On entering the precincts of the pest island the air had literally the smell of a graveyard, and a feeling of nausea and heaviness came over any one unaccustomed to imbibe the moist atmosphere. Not only the nose, but the stomach told how heavily the air was loaded with sulphuretted hydrogen; and as soon as you crossed one of the crazy and rotten bridges over the reeking ditch, you knew, as surely as if you had chemically tested it, by the black colour of what was once white lead paint upon the door posts and window sills, that the air was thickly charged with this deadly gas. The heavy bubbles which now and then rose up in the water showed you whence at least a portion of the mephitic compound issued, while the open doorless privies that hung over the water-side, and the dark streaks of filth down the walls, where the drains from each house discharged themselves in to the ditch were proofs indisputable as to how the pollution of the ditch occurred. 

The water was covered with scum almost like a cobweb, and prismatic with grease. In it floated large masses of rotting weed, and against the posts of the bridges were swollen carcases of dead animals, ready to burst with the gases of putrefaction. Along its shores were heaps of indescribable filth, the phosphoretted smell from which told you of the rotting fish there, while the oyster-shells were like pieces of slate from their coating of filth and mud. In some parts the fluid was as red as blood from the colouring matter that poured into it from the reeking leather dressers’ close by.

So yeah, that says more than enough. Now it is called Shad Thames and St. Saviour’s Dock, and costs a bomb to live there, shamefully erasing much of the area’s past.

New Concodria Wharf building and gatesPassing under the railway bridge you take on the busy A200 road and zig-zag along George Row and Jacob Street, again pay attention to the decaying blocks of flats – some of them are alarmingly shaky. Turn right onto Mill Street. Admire the New Concordia Wharf buildings. I last trod these cobbles on my walk from Charlton to Westminster on the Thames Path, that time I went the wrong way and missed the footbridge over the mouth of the River Neckinger but this time I took the time to walk onto the bridge and look inland, up the Neckinger with its mud and silt.

The muddy inlet of St. Saviour's Dock

Buildings along the Thames between Bermondsey and RotherhitheHead east once again and cling to the roads following the line of the Thames, beyond the well-grafittied barges, until you see the Old Justice pub. If I had the time I would have grabbed a drink here as it looks like it tries really hard to be a welcoming local community pub. Internet reviews seem to agree that it has potential, if you catch it in the right mood. Turn into the small park and follow the stone flag path, just for a change from pavement, and keep steadily eastbound. You will pass the ruins of a mansion built by Edward III but frankly there isn’t much left to see.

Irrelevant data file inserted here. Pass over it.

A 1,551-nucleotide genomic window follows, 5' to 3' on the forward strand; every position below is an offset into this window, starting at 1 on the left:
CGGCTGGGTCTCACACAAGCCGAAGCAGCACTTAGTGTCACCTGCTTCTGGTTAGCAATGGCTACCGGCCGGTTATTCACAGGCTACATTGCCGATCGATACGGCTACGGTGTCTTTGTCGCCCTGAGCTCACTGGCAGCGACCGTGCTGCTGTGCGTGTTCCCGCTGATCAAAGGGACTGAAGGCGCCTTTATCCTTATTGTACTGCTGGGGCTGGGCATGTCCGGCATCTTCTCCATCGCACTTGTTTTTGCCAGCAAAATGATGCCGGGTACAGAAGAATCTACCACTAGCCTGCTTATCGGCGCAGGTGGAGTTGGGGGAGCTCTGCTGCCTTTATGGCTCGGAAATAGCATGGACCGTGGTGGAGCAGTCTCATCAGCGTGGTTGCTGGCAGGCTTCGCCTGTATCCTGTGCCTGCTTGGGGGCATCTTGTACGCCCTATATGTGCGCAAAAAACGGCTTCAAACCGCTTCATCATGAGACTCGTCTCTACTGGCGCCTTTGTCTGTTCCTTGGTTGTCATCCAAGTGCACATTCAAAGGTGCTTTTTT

Grafitti barges near Shad Thames

Before you know it you are on a road simply called Thames Path. Just after it turns into Rotherhithe Street The Mayflower pub will be on your left. It’s well-worth stopping for beer here. In summer the decking out the back juts over the Thames and creates a relaxing little place to rest.

The Mayflower pub on the Thames Path, Rotherhithe

I went past and turned south only Railway Avenue so that I walked around the outside of the Brunel Museum. This pump house drained the Rotherhithe Tunnel and now holds a collection of Brunel artefacts minded largely by volunteers.

The Brunel Museum in RotherhitheSt. Mary Church Street leads to road crossings over the entrance to the Rotherhithe Tunnel. Nip across and turn left onto Albion Street, right onto Neptune Street, and right onto the intriguingly-named Moodkee Street. There is not much to see here, you’re deep in more estates. Even the pubs cease to look inviting, even if the signs are advertising drinks cheaper than any I’ve seen in London for a decade!

Surrey Quays Road takes you east to the ‘nature reserve’ at Canada Water. I’m not sure what I was expecting but a dank green pond with litter bobbing on the surface and a gallery of drunks in the gazebo was not to my liking. I should have expected it, but I didn’t. I walked briskly around the little area of decking before ending my journey in the insanely busy Canada Water station.

If this walk shows you anything at all it is how regeneration comes from within. Not in some kind of hippy, from-the-heart notion, but from the financial centre. From the source of power. As the rich people clamour with their jingly purses for nicer places to live closer to their offices you see the shoddier areas being swallowed and experiencing that oh-so-insulting term ‘gentrification’. Borough Market is utterly different from its humble outlook even ten years ago, now the tendrils of the gentry are sneaking along the rail lines and trying to turf out the people who have put up with London’s bullshit for centuries. The same effect is emanating from London’s other head – Canary Wharf, and now Deptford is under real threat of being gutted. They have already taken the river frontage but it won’t be long until the enormous construction sites seen at London Bridge and Chambers Street infect the whole area. As I pointed out a lot of the accommodation here is sub-standard but I feel that is partly down to owners sitting on their stock until the developers come knocking. Why ‘waste’ money on most likely botched repairs in the meantime? Their pay-cheque is coming, damn the little man.

This walk is the past and future of London. It has changed a lot in the 15 months since first walked it, so take my advice and waste no time in getting along to Bermondsey and Rotherhithe before they are gone forever.